Take the 2-minute tour ×
Unix & Linux Stack Exchange is a question and answer site for users of Linux, FreeBSD and other Un*x-like operating systems.. It's 100% free, no registration required.

When ever I updated packages, (they update) I receive the following message about TeXLive:

dpkg: warning: parsing file '/var/lib/dpkg/status' near line 2888 package 'texlive-local':
 missing maintainer

This doesn't mess up the packages downloading or upgrading. I would like to have this stop though.

How can I do this?

share|improve this question
    
I've never heard of a package called texlive-local. Where does it come from? Is this a locally built package? –  Faheem Mitha Oct 4 '13 at 8:02
    
@FaheemMitha probably a PPA. –  Braiam Oct 4 '13 at 22:46
add comment

2 Answers

The package texlive-local is malformed. The Maintainer field in packages is mandatory, even though it is not used for any technical reason — it's more of a social requirement to give some tracability to all packages. The lack of this field does not cause any problem, but it's something that shouldn't happen, so dpkg is warning you. All official packages do have that field.

The warning message would go away if you removed the texlive-local package or if you upgraded to a version with a Maintainer field. I recommend that you recommend to the maintainer of that package to add a Maintainer field with their email address. It goes into debian/control in the source tree.

In the meantime, you can get rid of the warning by editing the package database and adding that field manually. Edit /var/lib/dpkg/status, search for a line containing exactly Package: texlive-local, and add a line containing Maintainer: someone@example.com just below (the address should be syntactically well-formed, but it doesn't have to be valid if you would prefer not to put somebody's name in there).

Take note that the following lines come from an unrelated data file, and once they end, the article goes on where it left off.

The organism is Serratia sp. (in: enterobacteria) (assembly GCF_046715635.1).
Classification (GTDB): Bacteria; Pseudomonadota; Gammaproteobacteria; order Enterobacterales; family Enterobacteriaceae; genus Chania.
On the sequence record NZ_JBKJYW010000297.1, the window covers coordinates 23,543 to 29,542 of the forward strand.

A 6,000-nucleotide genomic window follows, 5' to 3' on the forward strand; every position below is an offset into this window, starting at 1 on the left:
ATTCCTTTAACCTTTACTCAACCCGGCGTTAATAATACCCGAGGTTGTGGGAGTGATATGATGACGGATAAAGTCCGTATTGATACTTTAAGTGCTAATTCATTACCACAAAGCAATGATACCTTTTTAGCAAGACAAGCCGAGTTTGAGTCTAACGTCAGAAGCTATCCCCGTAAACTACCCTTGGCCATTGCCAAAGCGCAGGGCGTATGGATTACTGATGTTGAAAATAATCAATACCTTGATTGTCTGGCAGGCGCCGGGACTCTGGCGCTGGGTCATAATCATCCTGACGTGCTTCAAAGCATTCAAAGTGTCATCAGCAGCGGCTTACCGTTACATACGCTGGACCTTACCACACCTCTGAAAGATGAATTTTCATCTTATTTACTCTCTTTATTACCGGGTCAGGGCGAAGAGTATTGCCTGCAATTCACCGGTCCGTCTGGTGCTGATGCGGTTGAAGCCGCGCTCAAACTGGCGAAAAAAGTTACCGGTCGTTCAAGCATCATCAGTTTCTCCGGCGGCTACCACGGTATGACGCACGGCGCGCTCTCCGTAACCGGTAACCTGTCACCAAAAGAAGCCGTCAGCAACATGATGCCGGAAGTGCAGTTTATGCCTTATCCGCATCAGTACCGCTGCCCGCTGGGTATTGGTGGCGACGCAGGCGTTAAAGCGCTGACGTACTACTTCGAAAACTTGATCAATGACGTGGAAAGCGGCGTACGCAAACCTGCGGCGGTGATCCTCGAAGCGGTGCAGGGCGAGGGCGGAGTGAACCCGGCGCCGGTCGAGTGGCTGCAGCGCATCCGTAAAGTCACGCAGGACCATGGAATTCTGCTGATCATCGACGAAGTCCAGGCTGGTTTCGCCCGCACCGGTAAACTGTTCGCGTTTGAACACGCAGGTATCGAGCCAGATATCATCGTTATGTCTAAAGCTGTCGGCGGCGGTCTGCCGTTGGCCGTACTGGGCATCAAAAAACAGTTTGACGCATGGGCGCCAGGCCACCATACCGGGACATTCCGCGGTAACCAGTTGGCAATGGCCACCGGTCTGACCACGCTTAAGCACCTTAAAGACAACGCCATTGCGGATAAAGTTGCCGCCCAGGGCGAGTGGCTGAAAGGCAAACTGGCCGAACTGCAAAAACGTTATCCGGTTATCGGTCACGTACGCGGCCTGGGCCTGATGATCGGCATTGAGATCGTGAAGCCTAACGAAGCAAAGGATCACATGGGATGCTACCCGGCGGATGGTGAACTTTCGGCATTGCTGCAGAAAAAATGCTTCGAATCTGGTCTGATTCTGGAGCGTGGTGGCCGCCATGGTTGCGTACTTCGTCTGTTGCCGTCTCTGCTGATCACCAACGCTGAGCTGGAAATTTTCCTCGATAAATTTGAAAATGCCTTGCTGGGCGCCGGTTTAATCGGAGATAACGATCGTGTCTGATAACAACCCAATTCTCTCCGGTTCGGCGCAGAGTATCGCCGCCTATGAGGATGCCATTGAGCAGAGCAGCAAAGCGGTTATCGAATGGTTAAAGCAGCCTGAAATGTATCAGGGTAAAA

share|improve this answer
add comment

Lucky you! You have backups! And even more, they are made daily without you knowing! So, to restore the files just run:

sudo rm /var/lib/dpkg/status
sudo cp /var/backups/dpkg.status.0 /var/lib/dpkg/status
sudo apt-get update

Done!

If you need even older files there are more from where to pick:

ls /var/backups/dpkg.status*
/var/backups/dpkg.status.0     /var/backups/dpkg.status.4.gz
/var/backups/dpkg.status.1.gz  /var/backups/dpkg.status.5.gz
/var/backups/dpkg.status.2.gz  /var/backups/dpkg.status.6.gz
/var/backups/dpkg.status.3.gz

Just uncompress them using gunzip:

gunzip -c /var/backups/dpkg.status.6.gz > /var/lib/dpkg/status

My own post in AskUbuntu: http://askubuntu.com/a/343620/169736

If the backups are no good, another way is doing a list of the doc directory contents:

sudo -i
ls /usr/share/doc | \
      grep -v [A-Z] | \
      grep -v '^texmf$' | \
      grep -v '^debian$' | \
      awk '{print $1 " install"}' | \
      dpkg --set-selections

http://www.debianhelp.co.uk/debianproblem.htm

share|improve this answer
1  
I just added a maintainer after size around line 2887 and I think that worked. I can report back in a few days if it truly worked. –  dustin Oct 4 '13 at 4:02
    
This was not just today that you saw it, but very old, right? That's why the backups were no good. –  Braiam Oct 4 '13 at 4:04
    
I have seen it for awhile but decided to ask about it. –  dustin Oct 4 '13 at 4:04
    
That's a bad idea — restoring from a backup only works to undo the last action, and dustin doesn't want to undo the last action. –  Gilles Oct 4 '13 at 22:28
    
@Gilles it is the most popular action all around (googling /var/lib/dpkg/status with missing corrupted parsing recommends using the backups) for fixing this message and I added another one to nuke the status which as you see, do not use a backup. –  Braiam Oct 4 '13 at 22:34
show 1 more comment

Your Answer

 
discard

By posting your answer, you agree to the privacy policy and terms of service.

Not the answer you're looking for? Browse other questions tagged or ask your own question.